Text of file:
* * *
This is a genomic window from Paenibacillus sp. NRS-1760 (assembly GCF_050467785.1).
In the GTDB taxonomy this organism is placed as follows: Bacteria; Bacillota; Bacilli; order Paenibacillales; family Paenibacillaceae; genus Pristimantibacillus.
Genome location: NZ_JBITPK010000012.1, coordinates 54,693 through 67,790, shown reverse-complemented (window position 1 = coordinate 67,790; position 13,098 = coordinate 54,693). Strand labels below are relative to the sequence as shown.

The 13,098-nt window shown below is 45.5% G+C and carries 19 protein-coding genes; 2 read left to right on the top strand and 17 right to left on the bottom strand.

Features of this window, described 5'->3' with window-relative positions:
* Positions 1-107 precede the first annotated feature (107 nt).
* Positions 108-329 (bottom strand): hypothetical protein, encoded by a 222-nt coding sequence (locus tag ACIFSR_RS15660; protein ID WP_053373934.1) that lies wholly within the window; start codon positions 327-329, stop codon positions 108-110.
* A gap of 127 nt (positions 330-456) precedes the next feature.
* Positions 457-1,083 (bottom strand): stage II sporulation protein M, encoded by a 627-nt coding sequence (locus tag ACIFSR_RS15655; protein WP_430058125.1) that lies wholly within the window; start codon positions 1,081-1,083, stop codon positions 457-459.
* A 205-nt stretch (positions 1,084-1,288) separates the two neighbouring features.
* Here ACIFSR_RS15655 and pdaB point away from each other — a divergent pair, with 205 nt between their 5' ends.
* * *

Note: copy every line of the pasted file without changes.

This is a genomic window from Paenibacillus sp. NRS-1760 (assembly GCF_050467785.1).
In the GTDB taxonomy this organism is placed as follows: Bacteria; Bacillota; Bacilli; order Paenibacillales; family Paenibacillaceae; genus Pristimantibacillus.
Genome location: NZ_JBITPK010000012.1, coordinates 54,693 through 67,790, shown reverse-complemented (window position 1 = coordinate 67,790; position 13,098 = coordinate 54,693). Strand labels below are relative to the sequence as shown.

The 13,098-nt window shown below is 45.5% G+C and carries 19 protein-coding genes; 2 read left to right on the top strand and 17 right to left on the bottom strand.

Features of this window, described 5'->3' with window-relative positions:
* Positions 1-107 precede the first annotated feature (107 nt).
* Positions 108-329 (bottom strand): hypothetical protein, encoded by a 222-nt coding sequence (locus tag ACIFSR_RS15660; protein ID WP_053373934.1) that lies wholly within the window; start codon positions 327-329, stop codon positions 108-110.
* A gap of 127 nt (positions 330-456) precedes the next feature.
* Positions 457-1,083 (bottom strand): stage II sporulation protein M, encoded by a 627-nt coding sequence (locus tag ACIFSR_RS15655; protein WP_430058125.1) that lies wholly within the window; start codon positions 1,081-1,083, stop codon positions 457-459.
* A 205-nt stretch (positions 1,084-1,288) separates the two neighbouring features.
* Here ACIFSR_RS15655 and pdaB point away from each other — a divergent pair, with 205 nt between their 5' ends.